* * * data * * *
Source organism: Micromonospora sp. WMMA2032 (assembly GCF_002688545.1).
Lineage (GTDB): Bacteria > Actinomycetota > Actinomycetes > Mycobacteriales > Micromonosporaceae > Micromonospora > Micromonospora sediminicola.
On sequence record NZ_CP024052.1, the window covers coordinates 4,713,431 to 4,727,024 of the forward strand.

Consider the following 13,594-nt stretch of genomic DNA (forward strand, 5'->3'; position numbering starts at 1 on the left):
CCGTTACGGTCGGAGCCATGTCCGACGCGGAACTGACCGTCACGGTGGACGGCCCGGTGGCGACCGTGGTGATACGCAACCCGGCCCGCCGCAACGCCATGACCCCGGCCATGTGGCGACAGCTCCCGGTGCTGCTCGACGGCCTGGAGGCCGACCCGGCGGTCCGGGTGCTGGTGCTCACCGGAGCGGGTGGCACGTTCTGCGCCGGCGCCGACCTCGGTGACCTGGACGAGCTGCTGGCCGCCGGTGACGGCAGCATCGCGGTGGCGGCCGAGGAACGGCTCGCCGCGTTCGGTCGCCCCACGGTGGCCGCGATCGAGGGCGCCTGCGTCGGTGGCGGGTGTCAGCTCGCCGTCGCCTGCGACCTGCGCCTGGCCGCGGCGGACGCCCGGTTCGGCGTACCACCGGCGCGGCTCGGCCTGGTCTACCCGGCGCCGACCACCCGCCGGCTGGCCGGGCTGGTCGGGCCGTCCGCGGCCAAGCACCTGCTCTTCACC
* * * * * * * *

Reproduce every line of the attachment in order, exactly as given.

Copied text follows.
Source organism: Micromonospora sp. WMMA2032 (assembly GCF_002688545.1).
Lineage (GTDB): Bacteria > Actinomycetota > Actinomycetes > Mycobacteriales > Micromonosporaceae > Micromonospora > Micromonospora sediminicola.
On sequence record NZ_CP024052.1, the window covers coordinates 4,713,431 to 4,727,024 of the forward strand.

Consider the following 13,594-nt stretch of genomic DNA (forward strand, 5'->3'; position numbering starts at 1 on the left):
CCGTTACGGTCGGAGCCATGTCCGACGCGGAACTGACCGTCACGGTGGACGGCCCGGTGGCGACCGTGGTGATACGCAACCCGGCCCGCCGCAACGCCATGACCCCGGCCATGTGGCGACAGCTCCCGGTGCTGCTCGACGGCCTGGAGGCCGACCCGGCGGTCCGGGTGCTGGTGCTCACCGGAGCGGGTGGCACGTTCTGCGCCGGCGCCGACCTCGGTGACCTGGACGAGCTGCTGGCCGCCGGTGACGGCAGCATCGCGGTGGCGGCCGAGGAACGGCTCGCCGCGTTCGGTCGCCCCACGGTGGCCGCGATCGAGGGCGCCTGCGTCGGTGGCGGGTGTCAGCTCGCCGTCGCCTGCGACCTGCGCCTGGCCGCGGCGGACGCCCGGTTCGGCGTACCACCGGCGCGGCTCGGCCTGGTCTACCCGGCGCCGACCACCCGCCGGCTGGCCGGGCTGGTCGGGCCGTCCGCGGCCAAGCACCTGCTCTTCACC